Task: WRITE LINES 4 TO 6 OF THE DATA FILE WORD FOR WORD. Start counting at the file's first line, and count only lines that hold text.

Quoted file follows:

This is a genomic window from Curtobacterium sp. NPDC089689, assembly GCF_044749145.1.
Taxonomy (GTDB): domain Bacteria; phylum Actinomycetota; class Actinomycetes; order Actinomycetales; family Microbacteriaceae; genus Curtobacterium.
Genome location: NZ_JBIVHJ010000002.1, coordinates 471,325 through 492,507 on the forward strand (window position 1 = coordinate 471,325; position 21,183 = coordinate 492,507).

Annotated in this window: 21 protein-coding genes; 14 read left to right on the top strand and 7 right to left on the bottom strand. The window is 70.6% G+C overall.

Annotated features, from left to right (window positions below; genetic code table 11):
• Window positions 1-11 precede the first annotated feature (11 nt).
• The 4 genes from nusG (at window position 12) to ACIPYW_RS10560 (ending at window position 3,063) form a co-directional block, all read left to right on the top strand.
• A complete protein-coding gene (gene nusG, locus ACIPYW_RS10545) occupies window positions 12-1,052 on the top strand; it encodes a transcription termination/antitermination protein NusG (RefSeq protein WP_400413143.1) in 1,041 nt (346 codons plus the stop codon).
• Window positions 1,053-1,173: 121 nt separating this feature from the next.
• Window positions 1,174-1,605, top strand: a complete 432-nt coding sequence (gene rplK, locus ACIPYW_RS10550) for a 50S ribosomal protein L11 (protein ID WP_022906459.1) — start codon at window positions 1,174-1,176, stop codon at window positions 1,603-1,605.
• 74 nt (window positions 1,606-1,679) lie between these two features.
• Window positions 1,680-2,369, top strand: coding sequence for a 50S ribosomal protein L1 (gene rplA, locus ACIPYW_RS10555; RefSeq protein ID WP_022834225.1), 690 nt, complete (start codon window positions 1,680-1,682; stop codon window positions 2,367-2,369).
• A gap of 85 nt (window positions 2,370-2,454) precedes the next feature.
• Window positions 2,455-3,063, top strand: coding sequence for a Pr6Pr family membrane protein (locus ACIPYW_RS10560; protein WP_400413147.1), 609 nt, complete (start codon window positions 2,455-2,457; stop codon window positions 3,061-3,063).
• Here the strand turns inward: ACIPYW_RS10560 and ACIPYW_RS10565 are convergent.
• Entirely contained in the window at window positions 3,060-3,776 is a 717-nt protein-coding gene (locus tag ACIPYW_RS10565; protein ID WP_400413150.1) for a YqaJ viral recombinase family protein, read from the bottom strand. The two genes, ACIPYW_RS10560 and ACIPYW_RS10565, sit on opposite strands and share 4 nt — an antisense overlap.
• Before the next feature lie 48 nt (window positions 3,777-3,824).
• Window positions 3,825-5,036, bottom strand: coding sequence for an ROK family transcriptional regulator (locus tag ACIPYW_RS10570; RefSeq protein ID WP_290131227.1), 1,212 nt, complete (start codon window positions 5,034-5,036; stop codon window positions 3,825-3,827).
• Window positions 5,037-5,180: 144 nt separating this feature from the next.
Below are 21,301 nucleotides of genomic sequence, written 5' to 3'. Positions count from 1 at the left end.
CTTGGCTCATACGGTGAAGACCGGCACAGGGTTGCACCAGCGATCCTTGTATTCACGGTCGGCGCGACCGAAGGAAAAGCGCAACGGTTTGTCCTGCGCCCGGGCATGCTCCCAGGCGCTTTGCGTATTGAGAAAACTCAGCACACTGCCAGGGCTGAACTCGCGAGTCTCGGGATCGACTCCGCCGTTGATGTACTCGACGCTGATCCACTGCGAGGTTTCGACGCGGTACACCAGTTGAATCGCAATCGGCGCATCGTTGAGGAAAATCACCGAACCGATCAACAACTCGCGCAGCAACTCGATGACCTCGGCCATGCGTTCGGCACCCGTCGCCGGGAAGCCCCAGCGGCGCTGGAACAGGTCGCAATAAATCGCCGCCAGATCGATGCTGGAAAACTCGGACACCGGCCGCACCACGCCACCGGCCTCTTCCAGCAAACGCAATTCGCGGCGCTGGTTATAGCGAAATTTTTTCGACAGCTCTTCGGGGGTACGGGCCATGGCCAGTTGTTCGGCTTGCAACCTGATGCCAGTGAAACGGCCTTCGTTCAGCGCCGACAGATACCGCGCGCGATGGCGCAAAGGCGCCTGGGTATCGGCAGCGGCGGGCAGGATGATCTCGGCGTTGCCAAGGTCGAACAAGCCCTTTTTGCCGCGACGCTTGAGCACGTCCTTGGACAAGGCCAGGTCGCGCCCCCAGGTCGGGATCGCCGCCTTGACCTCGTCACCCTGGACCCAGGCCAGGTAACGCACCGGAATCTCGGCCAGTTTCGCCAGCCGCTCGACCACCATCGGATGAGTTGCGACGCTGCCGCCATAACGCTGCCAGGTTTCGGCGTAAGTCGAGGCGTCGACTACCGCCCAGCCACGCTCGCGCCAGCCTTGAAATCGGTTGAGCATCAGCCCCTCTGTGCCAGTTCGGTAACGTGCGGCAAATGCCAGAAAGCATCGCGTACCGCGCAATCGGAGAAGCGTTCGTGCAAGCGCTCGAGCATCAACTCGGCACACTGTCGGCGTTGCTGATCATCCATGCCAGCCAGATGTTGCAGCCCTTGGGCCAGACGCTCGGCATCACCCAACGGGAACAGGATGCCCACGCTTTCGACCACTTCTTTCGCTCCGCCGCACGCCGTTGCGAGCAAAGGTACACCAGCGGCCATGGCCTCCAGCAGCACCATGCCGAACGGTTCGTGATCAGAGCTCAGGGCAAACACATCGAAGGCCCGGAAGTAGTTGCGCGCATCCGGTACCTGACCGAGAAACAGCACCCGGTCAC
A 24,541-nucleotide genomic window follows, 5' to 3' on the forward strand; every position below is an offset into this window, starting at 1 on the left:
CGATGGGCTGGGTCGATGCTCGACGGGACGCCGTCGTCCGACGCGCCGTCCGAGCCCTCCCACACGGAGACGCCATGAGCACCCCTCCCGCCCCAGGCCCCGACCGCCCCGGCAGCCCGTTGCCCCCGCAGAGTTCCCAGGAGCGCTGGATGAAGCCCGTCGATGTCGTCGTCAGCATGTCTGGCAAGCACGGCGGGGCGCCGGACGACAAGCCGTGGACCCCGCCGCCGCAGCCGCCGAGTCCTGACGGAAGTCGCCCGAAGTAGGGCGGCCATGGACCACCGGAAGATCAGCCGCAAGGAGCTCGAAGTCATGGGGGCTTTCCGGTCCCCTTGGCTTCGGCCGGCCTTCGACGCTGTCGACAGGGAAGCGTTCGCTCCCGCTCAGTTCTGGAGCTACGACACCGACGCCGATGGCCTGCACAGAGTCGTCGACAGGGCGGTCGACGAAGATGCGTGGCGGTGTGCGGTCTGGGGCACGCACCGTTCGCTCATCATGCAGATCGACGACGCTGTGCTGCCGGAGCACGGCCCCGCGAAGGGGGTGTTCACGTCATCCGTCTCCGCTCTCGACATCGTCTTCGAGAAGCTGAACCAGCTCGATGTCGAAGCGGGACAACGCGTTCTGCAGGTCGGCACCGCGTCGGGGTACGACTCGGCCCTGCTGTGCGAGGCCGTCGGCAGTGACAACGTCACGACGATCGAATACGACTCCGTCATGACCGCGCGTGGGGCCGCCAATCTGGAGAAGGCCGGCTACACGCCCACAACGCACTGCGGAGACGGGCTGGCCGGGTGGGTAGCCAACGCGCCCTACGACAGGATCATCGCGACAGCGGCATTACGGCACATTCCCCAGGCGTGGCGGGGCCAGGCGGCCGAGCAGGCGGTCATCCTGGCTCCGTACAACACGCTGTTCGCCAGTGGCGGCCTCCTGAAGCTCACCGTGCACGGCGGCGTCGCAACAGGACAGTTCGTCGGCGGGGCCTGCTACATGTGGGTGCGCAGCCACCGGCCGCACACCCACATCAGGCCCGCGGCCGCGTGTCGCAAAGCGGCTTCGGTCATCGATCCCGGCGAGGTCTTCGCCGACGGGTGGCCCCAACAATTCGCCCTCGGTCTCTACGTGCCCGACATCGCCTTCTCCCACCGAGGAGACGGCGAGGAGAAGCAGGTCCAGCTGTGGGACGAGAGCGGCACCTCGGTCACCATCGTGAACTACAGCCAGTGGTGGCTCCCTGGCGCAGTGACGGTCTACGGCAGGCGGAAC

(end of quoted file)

Annotated in this window: 21 protein-coding genes; 14 read left to right on the top strand and 7 right to left on the bottom strand. The window is 70.6% G+C overall.

Annotated features, from left to right (window positions below; genetic code table 11):
• Window positions 1-11 precede the first annotated feature (11 nt).